I have here first a scatter plot of the data, posted to the left. The numbers here are a stat I'm calling Conversion+. In the table above I listed both expected goals based on shot total and shot quality, and actual goals scored. So Conv+ is how much better or worse than average a player is at converting their shots. (2449/2261) * 100 = 108. They are eight percentage better than average, which I express on a scale with 100 as average. So for each player, I took his Conv+ in 09-10 and 10-11, and compared that to his Conv+ in 11-12, 12-13 and 13-14.
You can see the clustering most obviously in the top right quadrant. These are the players who were above average at finishing in both samples. It makes sense there would be more of them, generally the guys who keep and retain high-volume shooting roles are going to be the guys who are good at it. You see a smaller number of dots in the top left and bottom right quadrants, which means that few players were really excellent in the first set and then terrible in the next, or vice versa. But there are a couple here (Fernando Torres is the most notable, I think.) And then there are a couple players in the bottom left quadrant. These are the players who have retained high-volume roles without actually demonstrating good ability to convert those shots.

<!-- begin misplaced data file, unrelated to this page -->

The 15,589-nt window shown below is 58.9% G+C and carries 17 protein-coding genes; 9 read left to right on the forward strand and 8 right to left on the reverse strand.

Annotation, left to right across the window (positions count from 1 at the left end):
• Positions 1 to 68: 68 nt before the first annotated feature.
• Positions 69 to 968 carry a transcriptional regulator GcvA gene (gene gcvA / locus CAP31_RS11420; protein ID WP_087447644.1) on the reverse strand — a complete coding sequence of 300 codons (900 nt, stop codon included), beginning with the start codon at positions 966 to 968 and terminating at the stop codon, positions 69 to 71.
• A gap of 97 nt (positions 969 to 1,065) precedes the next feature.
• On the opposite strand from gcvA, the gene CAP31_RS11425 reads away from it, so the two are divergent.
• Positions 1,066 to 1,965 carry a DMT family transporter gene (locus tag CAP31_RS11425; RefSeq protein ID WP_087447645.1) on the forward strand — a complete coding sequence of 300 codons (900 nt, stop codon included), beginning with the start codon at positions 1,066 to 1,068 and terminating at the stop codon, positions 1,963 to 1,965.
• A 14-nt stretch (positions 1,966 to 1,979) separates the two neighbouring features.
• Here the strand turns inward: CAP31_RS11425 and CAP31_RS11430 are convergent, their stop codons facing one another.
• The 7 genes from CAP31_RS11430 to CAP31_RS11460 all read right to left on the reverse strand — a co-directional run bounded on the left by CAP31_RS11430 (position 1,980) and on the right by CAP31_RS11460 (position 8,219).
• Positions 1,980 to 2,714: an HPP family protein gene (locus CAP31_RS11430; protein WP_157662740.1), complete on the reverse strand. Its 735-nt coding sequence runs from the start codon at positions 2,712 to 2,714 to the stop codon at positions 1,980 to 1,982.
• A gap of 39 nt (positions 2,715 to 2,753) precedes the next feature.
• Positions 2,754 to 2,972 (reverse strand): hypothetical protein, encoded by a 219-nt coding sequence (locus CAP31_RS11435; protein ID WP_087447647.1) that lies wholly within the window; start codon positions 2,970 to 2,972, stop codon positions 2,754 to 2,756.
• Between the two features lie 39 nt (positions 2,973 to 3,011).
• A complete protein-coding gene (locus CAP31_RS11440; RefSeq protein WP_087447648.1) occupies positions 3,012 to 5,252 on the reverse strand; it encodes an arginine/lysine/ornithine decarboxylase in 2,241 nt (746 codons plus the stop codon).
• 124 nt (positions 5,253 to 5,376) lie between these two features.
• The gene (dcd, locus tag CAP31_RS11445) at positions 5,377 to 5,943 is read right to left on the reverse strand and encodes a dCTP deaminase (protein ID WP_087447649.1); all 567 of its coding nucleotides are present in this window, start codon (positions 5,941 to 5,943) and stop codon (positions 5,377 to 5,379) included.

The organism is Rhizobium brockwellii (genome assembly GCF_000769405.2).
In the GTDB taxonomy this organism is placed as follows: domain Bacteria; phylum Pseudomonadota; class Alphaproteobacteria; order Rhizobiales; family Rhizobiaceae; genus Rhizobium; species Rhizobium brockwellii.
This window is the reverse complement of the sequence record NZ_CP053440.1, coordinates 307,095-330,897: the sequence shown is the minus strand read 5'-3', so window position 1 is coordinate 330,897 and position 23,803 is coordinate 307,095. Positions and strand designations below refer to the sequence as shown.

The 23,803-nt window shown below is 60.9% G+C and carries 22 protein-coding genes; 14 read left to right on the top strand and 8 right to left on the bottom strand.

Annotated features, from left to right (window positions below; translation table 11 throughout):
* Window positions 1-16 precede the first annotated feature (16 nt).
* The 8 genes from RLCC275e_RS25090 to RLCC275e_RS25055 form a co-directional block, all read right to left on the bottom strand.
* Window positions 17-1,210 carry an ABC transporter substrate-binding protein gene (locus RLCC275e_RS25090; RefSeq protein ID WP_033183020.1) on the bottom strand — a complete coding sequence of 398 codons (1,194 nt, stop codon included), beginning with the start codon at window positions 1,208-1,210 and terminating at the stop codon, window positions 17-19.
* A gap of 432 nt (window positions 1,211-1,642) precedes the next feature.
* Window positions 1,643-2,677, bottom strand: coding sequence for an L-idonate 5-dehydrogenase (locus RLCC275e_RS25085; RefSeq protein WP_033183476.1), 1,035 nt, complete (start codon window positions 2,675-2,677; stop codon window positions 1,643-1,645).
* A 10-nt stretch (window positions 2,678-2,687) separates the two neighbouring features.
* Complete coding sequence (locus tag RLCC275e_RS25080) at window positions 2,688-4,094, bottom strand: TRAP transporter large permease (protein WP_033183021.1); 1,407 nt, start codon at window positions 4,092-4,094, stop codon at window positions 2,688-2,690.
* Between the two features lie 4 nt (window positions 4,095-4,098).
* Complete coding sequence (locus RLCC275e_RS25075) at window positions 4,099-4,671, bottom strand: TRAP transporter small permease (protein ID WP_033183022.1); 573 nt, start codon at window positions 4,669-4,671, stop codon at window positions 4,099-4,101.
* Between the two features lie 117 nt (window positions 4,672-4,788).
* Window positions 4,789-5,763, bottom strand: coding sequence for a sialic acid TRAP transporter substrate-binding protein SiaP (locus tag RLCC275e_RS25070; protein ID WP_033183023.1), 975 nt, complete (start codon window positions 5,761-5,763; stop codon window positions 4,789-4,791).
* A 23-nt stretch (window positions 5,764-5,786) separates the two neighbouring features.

Since there are only 21 data points, it makes sense to also look individually. So I've got a paired bar graph as well of the 21 players below:
The players in the upper right quadrant are mostly the guys you expect. RVP and Rooney, Gareth Bale and Frank Lampard, Dimitar Berbatov and Steven Fletcher. Probably the guy who surprised me on here the most is Peter Odemwingie, he's not generally seen as a terribly skillful finisher, but his numbers are good. Jermain Defoe rates above average but not elite. And by God, someone needs to tell Chris Brunt to quit shooting. (Sam Allardyce has apparently already had that conversation with Stewart Downing, whose shooting rate is way, way down this year. He was responsible for a big chunk of Liverpool's struggles at shot conversion, and now he's been pulled back to a better, lower-volume role. Based on Allardyce's discussion of football stats in recent days, I'm betting he knows exactly what he's doing with Downing's role.)
3) This Doesn't Mean Conv+ Is Usually Useful
I could only identify an effect with samples of minimum 100 shots, and even then the effect is not overwhelming. (See Nerdery section below for more.) If a player has taken 20 or 30 shots but converted either a lot more or a lot fewer than you'd expect, you're still best referring to the studies showing no y-to-y correlation in shot conversion. Probably it's been a fluke. There's a possibility that it isn't, but the only good way to identify that statistically is with several seasons of data. So we need to be very careful about concluding that a player really has a significant shooting skill.